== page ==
The Iranian nuclear negotiations are currently in overtime as negotiators have agreed to work past the previous June 30 deadline.
Should negotiations ultimately fail and Tehran makes a break for a nuclear weapon, the US has signalled that it is ready to attack Iranian nuclear facilities with an awe-inspiring "plan B" — the 30,000-pound bunker busting Massive Ordnance Penetrator (MOP).
But even the MOP, which is specifically designed to hit hardened targets deep underground, may not be the tidy contingency plan for halting the nuclear program that the Obama administration has signalled it would be, according to Bloomberg Business.
Ultimately, any bombing run against Iranian nuclear targets would run into two main obstacles. First, although the MOP may destroy the intended targets, it would do little to eradicate the nuclear know-how of the Iranian regime.
“You can’t bomb knowledge out of them,” independent Maine Senator Angus King, who sits on the Senate Armed Services committee, told Bloomberg.
Any strike would likely set back the program by at most four years while hardening the resolve of Iran to acquire a nuclear weapon.
This resolve ties into the second problem with a military Plan B: the lack of a guarantee that the MOP could completely destroy the nuclear program.
Even though the MOP can burrow through 200 feet of earth and 60 feet of concrete before detonation, there is no guarantee that a single round of strikes would be sufficient.
Instead, the complete destruction of Tehran's ability would require years of constant strikes as well as accurate intelligence should Iran construct new sites.
(The Washington Institute for Near East Policy)
“Complete destruction of Iran’s nuclear program is unlikely, and Iran would still retain the scientific capacity and experience to start its nuclear program again," the bipartisan Iran Project, formed from former analysts and national-security officials, warned in September 2012.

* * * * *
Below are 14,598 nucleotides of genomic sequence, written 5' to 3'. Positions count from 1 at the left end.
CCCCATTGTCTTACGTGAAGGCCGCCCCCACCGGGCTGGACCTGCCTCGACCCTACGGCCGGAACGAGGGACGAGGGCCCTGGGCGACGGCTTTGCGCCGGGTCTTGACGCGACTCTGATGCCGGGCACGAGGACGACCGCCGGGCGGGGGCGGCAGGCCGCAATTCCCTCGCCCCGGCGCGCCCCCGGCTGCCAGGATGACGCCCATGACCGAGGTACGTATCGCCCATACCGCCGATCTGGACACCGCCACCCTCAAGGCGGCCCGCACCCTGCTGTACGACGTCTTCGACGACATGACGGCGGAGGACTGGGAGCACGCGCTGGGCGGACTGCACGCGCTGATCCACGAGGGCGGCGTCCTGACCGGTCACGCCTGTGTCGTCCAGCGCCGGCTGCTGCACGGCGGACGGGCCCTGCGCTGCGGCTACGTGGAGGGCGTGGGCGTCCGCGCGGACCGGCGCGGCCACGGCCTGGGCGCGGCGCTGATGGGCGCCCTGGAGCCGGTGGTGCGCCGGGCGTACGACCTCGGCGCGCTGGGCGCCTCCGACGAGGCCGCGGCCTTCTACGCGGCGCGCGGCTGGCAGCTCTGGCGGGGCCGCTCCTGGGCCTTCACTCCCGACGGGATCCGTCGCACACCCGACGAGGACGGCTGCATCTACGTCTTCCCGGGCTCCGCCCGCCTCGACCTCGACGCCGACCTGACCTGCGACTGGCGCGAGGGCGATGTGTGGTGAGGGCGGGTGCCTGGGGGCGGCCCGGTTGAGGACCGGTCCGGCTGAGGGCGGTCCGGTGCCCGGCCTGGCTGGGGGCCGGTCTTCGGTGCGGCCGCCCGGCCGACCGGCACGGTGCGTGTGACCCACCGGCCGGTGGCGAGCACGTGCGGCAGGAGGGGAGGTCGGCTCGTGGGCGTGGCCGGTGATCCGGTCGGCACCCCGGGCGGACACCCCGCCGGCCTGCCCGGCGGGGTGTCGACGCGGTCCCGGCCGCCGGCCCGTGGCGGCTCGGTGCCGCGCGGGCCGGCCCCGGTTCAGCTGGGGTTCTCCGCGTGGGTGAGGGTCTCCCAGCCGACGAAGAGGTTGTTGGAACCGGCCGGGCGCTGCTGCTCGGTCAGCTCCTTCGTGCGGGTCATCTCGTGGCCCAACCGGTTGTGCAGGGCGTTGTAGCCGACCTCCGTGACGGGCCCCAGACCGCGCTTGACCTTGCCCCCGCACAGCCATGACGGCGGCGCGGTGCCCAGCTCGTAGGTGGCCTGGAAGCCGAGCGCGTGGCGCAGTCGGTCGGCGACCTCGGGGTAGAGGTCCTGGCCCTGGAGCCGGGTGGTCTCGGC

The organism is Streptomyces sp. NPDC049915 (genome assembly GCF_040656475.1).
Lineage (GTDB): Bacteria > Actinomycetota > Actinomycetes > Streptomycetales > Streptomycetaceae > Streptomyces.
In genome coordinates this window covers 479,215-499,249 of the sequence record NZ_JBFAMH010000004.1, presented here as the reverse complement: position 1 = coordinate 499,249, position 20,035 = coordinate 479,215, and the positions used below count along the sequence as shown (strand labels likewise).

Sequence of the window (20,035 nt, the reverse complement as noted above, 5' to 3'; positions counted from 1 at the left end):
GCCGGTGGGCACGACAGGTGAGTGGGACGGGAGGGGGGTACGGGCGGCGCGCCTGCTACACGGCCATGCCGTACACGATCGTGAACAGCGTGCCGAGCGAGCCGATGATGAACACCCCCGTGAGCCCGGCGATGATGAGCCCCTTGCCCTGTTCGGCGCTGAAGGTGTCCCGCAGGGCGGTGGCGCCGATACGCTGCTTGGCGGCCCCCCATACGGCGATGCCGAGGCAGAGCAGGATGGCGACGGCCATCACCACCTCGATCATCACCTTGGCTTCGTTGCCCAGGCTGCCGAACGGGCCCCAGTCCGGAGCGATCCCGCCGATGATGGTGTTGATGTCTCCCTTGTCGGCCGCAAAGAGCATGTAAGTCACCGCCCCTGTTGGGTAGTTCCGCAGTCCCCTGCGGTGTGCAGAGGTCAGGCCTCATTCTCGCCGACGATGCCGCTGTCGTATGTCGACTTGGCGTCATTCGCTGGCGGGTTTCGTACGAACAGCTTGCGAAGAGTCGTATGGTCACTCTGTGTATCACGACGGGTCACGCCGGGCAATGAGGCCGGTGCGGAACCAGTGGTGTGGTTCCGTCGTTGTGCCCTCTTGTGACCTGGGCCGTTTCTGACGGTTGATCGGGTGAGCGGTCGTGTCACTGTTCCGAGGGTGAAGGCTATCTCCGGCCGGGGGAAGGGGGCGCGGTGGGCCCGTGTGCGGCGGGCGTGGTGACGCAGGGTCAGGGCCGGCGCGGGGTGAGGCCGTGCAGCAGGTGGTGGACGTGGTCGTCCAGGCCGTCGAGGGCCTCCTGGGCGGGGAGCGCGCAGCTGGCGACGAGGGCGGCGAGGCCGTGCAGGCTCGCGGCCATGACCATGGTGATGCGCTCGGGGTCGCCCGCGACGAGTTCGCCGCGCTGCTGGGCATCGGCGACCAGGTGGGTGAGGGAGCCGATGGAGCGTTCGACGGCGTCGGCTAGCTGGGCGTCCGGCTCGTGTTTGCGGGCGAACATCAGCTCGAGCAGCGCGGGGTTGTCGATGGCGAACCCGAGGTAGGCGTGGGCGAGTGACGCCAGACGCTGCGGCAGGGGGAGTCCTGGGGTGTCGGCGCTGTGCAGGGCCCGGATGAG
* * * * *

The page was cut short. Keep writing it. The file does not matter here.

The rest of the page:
Greg Thielmann, a senior fellow at the Arms Control Association, told Bloomberg a similar warning.
Following a US bombing run, “it’s hard for me to imagine that there would not be hundreds of centrifuges left intact, or at least that hundreds could be assembled from the parts that remained salvageable."
Thielmann, like King, projects that Tehran would also be able to rebuild its nuclear infrastructure within a four year period.
A potential bombing of Iran could also run into the potential obstacle of advanced air defenses in the country.
Russia announced that it would be willing to sell the S-300 air-defense system, which can hit aircraft at high altitude from a 150-mile range, to Iran.
If Iran were to acquire the S-300s, Tehran would be able to set up a formidable ring of defense around its nuclear sites.
This would make Iranian air defenses much more difficult to overcome, raising the scale and the stakes of any US bombing run against the country's nuclear facilities.
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